A technical paper discussing the effect of root densification depth and tooth loading mode on fatigue life.

Surface densified powder metal gears and conventional wrought steel gears were tested using a pulsator and a back-to-back gear tester to develop bending fatigue data. Two types of powder metal spur gears (wheel and pinion) were manufactured by pressing and sintering followed by surface densification using the DensiForm® process. Reference wrought steel (AISI 8620) gears were manufactured to the same geometry by hobbing and shaving. Both sintered and wrought steel gears were gas carburized and oil quenched.

The endurance limit in bending fatigue of surface densified gears is compared to that of conventional wrought steel gears. Based on the analysis of damage initiation and fracture mode, the densification depth is shown to be critical on bending fatigue life. It is shown that through deep densification in the root area, densified sintered gears can match the strength of wrought steel gears.


Power transmission components for automotive applications require high static and dynamic mechanical properties to ensure long-term system reliability. Historically, high quality wrought steel alloys have been the only materials used in high volume manufacturing of torque transmitting components such as transmission gears. Although powder metal technology offers lower cost components, limitations in static and fatigue properties of sintered materials preclude utilization of conventional powder metallurgy in these applications.

Recent developments in surface densification of powder metal components have opened up opportunities for mass production of powder metal components in high contact stress applications such as cam and races for one-way clutches [1,2]. Despite this technological advancement, highly loaded transmission gears are still made by case carburization of wrought steels, which are suitable for withstanding both high contact stresses responsible for pitting failure and high bending stresses responsible for tooth root breakage. The contact stress depends on the square root of the applied load and the reciprocal of the equivalent radius of flank curvature; the bending stress is directly proportional to the applied load and the reciprocal of the gear module [3].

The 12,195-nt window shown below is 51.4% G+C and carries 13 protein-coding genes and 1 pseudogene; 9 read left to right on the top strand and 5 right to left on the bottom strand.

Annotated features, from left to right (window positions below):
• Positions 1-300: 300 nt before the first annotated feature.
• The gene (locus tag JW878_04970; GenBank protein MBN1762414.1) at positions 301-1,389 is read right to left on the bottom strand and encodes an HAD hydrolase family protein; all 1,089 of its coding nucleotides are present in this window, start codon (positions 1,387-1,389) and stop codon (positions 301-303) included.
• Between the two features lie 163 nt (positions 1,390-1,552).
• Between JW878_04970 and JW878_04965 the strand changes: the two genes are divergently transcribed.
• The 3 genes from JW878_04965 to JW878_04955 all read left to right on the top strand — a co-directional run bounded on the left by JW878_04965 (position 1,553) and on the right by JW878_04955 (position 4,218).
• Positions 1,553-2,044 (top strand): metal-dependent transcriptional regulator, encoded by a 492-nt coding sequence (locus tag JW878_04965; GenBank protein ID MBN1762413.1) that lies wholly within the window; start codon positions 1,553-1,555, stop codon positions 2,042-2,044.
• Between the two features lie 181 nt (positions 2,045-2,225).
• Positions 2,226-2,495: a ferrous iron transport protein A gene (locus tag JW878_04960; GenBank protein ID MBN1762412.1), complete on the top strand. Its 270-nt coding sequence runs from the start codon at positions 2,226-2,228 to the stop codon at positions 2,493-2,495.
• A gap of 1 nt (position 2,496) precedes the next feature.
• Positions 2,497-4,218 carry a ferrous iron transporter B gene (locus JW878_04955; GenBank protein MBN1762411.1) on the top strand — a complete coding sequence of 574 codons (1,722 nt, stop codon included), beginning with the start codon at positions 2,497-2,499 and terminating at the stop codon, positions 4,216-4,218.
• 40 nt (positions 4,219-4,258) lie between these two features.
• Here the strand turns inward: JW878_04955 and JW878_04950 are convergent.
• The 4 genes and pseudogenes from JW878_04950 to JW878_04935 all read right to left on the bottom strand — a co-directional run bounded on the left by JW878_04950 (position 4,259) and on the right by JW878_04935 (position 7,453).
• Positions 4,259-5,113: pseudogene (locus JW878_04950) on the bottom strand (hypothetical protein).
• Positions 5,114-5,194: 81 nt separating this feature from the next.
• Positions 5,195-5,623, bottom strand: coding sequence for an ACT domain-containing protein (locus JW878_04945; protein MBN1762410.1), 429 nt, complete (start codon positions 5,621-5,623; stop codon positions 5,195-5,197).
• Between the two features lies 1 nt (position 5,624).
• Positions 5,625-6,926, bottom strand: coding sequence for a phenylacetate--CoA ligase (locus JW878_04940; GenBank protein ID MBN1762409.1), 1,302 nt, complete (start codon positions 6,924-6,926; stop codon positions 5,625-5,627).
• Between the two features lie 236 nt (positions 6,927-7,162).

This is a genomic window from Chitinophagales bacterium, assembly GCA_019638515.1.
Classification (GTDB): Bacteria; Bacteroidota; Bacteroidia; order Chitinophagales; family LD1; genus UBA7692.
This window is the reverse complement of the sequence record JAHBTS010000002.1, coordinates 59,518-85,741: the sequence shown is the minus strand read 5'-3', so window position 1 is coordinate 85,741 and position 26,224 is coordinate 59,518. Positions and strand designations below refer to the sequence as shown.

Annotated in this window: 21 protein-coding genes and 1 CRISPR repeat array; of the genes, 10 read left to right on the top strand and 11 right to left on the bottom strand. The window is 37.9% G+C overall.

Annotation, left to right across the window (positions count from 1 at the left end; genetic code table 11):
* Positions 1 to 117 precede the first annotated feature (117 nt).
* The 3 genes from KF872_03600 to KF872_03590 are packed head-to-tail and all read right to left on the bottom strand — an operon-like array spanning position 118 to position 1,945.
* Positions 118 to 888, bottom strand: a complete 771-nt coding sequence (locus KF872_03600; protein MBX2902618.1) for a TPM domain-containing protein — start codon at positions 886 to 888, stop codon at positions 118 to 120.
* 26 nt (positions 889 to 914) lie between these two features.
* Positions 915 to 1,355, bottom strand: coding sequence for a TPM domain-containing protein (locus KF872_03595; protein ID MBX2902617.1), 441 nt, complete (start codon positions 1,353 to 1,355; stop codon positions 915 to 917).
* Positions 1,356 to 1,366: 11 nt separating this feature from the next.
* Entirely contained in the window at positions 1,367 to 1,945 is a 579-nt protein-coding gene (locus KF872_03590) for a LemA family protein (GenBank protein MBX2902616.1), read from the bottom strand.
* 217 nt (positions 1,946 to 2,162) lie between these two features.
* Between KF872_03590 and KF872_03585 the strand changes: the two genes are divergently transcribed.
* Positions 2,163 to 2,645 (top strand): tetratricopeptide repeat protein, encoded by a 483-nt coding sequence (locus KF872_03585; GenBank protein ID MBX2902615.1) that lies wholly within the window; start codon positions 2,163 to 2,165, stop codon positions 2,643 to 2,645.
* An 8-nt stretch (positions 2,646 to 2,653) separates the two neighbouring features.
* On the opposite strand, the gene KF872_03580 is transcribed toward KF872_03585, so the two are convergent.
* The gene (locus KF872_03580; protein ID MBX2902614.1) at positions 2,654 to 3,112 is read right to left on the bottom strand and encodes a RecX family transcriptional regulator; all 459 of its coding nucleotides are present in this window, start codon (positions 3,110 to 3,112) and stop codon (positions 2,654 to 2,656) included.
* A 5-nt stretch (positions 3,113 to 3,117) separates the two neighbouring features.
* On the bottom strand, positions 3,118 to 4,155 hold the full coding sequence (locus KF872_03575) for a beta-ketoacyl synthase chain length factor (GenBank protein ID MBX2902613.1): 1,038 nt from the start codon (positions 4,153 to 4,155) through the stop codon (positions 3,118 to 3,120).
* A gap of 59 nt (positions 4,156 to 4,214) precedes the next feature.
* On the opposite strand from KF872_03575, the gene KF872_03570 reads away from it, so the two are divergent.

While the damage mechanism in contact fatigue failure of surface densified powder metal components has been extensively described in the literature, the damage mechanism involved in bending fatigue failure has not been addressed [4,5,6,7].

To understand the interaction between contact driven failure and bending driven failure and its implication on densification depth design for powder metal gears, this study has attempted to evaluate the initiation and the development of damage during gear bending fatigue tests. Comparisons are presented of the test results for failure in bending of hobbed and shaved AISI 8620 wrought steel gears and powder metal gears with two levels of surface densification: shallow (<0.10 mm), and deep (>0.2 mm).

Table 1: Chemical composition (wt. %) of the test gears.
Figure 1: Back-to-back gear set.

Experimental Procedure

Table 1 gives the chemical composition, and Figure 1 shows the gear set used for back-to-back testing. The single tooth (pulsator) and the back-to-back testing machines are shown in Figure 2 and Figure 3, respectively. In the single tooth test, the loading is in compression at a load ratio of 0.01 and 60 Hz operating speed. In the back-to-back test, the two gears mesh under a constant applied torque. Table 2 and Table 3 give the geometry and testing details for the back-to-back test. In both cases, the test was stopped at 10 x 106 cycles and considered a non-failure if the tooth was not broken.

Figure 2: Test set-up for single tooth bending test.
Figure 3: Test set-up for the back-to-back bending test.
Table 2: Test gear geometry.
Table 3: Back-to-back testing conditions.

The Gear Manufacturing Process

Wrought steel test pinions were manufactured by hobbing and shaving. Powder metal gears were manufactured to the same geometry. The sintered gears were densified in the root and the flank using the DensiForm process. The typical DensiForm process is outlined in Figure 4. A sintered preform is produced by the traditional steps of blending or bonding the powder, compacting the preform in a die, and final sintering. The sintered preform is subsequently subjected to a precision cold forming process. Depending on the geometry of the part and the location of the surface to be densified, several variants of the process have been developed. All process variants apply specific cold forming to selected surfaces of the part where a highly localized deformation is achieved. The deformation results in local densification up to full density. All the test gears were heat treated at the same time, with the aim to achieve a 0.6 to 0.8 mm case depth.